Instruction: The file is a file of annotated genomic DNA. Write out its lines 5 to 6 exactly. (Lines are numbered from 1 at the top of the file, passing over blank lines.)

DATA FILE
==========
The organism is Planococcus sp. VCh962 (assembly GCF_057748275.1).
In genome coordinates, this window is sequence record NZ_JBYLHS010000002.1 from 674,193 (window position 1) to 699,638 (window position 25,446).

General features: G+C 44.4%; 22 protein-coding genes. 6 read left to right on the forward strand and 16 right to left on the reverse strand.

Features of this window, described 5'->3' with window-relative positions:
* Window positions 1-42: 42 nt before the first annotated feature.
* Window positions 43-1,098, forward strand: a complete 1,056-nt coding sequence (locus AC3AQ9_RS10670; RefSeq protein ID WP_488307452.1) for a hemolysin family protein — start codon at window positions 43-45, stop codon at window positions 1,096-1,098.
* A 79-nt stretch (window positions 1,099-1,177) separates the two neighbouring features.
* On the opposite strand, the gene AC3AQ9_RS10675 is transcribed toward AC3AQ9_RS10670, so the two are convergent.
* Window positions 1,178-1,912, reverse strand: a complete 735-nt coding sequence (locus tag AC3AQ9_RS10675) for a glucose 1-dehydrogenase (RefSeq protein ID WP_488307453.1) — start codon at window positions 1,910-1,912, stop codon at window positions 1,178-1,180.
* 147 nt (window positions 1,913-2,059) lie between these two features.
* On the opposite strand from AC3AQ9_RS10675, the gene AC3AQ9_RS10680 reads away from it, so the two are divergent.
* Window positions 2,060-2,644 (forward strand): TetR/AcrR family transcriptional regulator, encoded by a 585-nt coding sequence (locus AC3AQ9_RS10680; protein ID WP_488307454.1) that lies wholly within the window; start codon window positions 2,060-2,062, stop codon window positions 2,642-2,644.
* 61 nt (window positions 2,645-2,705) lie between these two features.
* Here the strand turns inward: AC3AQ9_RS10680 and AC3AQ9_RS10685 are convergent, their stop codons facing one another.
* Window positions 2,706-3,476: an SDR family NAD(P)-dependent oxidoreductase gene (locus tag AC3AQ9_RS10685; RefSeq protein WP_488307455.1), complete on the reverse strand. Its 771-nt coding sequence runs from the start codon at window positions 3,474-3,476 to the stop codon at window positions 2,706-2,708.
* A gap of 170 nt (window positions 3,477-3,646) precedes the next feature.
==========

* Window positions 1-42: 42 nt before the first annotated feature.
* Window positions 43-1,098, forward strand: a complete 1,056-nt coding sequence (locus AC3AQ9_RS10670; RefSeq protein ID WP_488307452.1) for a hemolysin family protein — start codon at window positions 43-45, stop codon at window positions 1,096-1,098.